But there are other worlds to pursue in the meantime, worlds that I feel we are meant to pursue and create and explore and enjoy.  This world may not satisfy my love of dragons, mystery, and magic on the surface, but I can fall into the pages of a book or step through the looking glass of my camera lens.  Somewhere between the pages, around a secret corner, after a sunset, that’s where my longing drives me and where I find some measure of otherworldly satisfaction.

Why do I love fantasy?  Because there is a longing that nothing in this world can satisfy.  And while there is a greater world, the ultimate, perfect fantasy, that will someday replace this one, until then, there are also stories.

Why else did the Creator make us sub-creators if not to create worlds of our own?

LXI

Wordsworth wrote an endless poem in blank verse on” the growth of a poet’s mind.”  I shall attempt a more modest feat for a more distracted age: a blog, “Things which a Lifetime of Trying to Be a Poet has Taught Me.”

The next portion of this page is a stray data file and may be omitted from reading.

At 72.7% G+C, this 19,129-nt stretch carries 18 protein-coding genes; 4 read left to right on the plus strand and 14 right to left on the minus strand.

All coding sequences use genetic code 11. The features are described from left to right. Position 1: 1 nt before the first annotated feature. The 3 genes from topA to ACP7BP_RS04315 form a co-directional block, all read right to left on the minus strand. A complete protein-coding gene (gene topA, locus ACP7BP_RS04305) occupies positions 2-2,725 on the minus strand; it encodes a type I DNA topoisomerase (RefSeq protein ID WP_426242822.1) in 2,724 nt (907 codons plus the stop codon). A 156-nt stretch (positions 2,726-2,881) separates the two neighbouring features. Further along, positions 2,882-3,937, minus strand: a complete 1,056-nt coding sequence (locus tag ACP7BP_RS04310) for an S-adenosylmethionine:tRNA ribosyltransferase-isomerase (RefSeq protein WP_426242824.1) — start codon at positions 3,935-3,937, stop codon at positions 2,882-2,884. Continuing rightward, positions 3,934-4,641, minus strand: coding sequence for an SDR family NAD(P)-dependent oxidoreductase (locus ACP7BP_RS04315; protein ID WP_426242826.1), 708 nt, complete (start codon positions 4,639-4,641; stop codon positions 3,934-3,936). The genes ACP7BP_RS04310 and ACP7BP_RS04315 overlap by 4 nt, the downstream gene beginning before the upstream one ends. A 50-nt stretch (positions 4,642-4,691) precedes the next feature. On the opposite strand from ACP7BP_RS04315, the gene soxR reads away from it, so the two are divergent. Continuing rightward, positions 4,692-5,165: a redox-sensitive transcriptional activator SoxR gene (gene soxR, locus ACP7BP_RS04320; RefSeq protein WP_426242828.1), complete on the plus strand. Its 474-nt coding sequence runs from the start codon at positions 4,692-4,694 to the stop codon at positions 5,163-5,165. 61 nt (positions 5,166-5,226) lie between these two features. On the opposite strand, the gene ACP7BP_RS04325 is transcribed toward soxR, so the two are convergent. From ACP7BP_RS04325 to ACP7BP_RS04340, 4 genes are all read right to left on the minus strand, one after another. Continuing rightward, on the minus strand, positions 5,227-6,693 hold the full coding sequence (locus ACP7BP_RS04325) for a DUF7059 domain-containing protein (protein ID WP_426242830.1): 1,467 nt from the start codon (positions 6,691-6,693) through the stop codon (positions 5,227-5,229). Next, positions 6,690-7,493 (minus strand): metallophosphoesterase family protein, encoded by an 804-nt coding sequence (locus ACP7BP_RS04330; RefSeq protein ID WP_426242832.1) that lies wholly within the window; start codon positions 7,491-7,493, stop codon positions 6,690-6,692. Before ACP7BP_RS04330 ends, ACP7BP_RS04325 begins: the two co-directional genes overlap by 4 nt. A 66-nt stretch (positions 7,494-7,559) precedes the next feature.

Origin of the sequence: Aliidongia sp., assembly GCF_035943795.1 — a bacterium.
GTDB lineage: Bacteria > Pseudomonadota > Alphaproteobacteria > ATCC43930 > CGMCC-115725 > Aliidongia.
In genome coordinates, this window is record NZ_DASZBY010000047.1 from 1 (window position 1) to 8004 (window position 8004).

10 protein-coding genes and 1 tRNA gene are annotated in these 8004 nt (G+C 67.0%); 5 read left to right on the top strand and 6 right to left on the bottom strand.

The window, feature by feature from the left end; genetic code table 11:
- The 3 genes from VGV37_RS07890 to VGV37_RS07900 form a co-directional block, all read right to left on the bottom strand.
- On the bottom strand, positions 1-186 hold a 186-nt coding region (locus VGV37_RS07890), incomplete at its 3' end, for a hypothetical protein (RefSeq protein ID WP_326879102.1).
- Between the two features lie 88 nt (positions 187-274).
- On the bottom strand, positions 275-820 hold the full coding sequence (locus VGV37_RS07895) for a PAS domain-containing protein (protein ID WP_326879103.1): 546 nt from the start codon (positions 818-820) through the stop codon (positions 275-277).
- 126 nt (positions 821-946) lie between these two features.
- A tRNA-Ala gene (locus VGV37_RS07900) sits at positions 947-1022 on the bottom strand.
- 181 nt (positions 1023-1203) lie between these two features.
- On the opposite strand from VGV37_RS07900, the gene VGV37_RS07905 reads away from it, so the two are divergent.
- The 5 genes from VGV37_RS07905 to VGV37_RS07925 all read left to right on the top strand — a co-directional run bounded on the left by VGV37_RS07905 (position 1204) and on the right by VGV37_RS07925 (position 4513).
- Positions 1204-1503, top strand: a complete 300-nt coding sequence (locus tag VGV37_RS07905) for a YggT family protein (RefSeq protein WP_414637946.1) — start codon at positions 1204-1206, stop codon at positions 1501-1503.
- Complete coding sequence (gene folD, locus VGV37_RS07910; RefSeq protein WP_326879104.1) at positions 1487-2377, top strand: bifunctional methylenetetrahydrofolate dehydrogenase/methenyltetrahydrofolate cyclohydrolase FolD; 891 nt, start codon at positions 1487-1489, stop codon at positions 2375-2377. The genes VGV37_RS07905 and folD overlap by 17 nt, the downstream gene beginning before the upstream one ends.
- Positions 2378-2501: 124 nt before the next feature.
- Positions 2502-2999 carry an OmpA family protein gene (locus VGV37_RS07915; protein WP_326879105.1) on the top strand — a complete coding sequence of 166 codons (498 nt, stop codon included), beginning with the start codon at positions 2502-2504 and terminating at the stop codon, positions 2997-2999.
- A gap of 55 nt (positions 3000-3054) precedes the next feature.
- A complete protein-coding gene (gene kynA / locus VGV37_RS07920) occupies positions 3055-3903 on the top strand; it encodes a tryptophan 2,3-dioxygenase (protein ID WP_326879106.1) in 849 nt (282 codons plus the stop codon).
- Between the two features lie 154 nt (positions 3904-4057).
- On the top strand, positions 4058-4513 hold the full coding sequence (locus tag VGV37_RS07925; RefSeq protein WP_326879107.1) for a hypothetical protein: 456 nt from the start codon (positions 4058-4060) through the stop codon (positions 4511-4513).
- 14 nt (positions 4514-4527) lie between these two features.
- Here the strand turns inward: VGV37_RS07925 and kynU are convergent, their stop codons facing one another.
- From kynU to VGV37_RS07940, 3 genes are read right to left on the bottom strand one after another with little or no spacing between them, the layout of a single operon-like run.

Now for the second movement of the suite on what’s wrong with contemporary poetry.  It’s not just the poets who have landed us in this mess.  They had help.  They were aided and abetted by a large group of accessories to the murder of Poetry, people who ought to have known better—whose job in fact was to know better.  Good luck with that.

ARS POETICA

A Musical Suite in Four Movements

(Continued)

II

Allegro Stupido

(For Editors, Critics, and Teachers of English)

The Modern Poets have just said

Why they want the Muses dead.

Shall we then resist this trend

And seek the Muses’ wounds to mend?

Never!  And just cause we’ll show

In the lines that come below.

 

All now confess Modernity

The essence is of quality

And Novelty is the greatest good

That can by man be understood.

Words of beauty, verse that rhymes,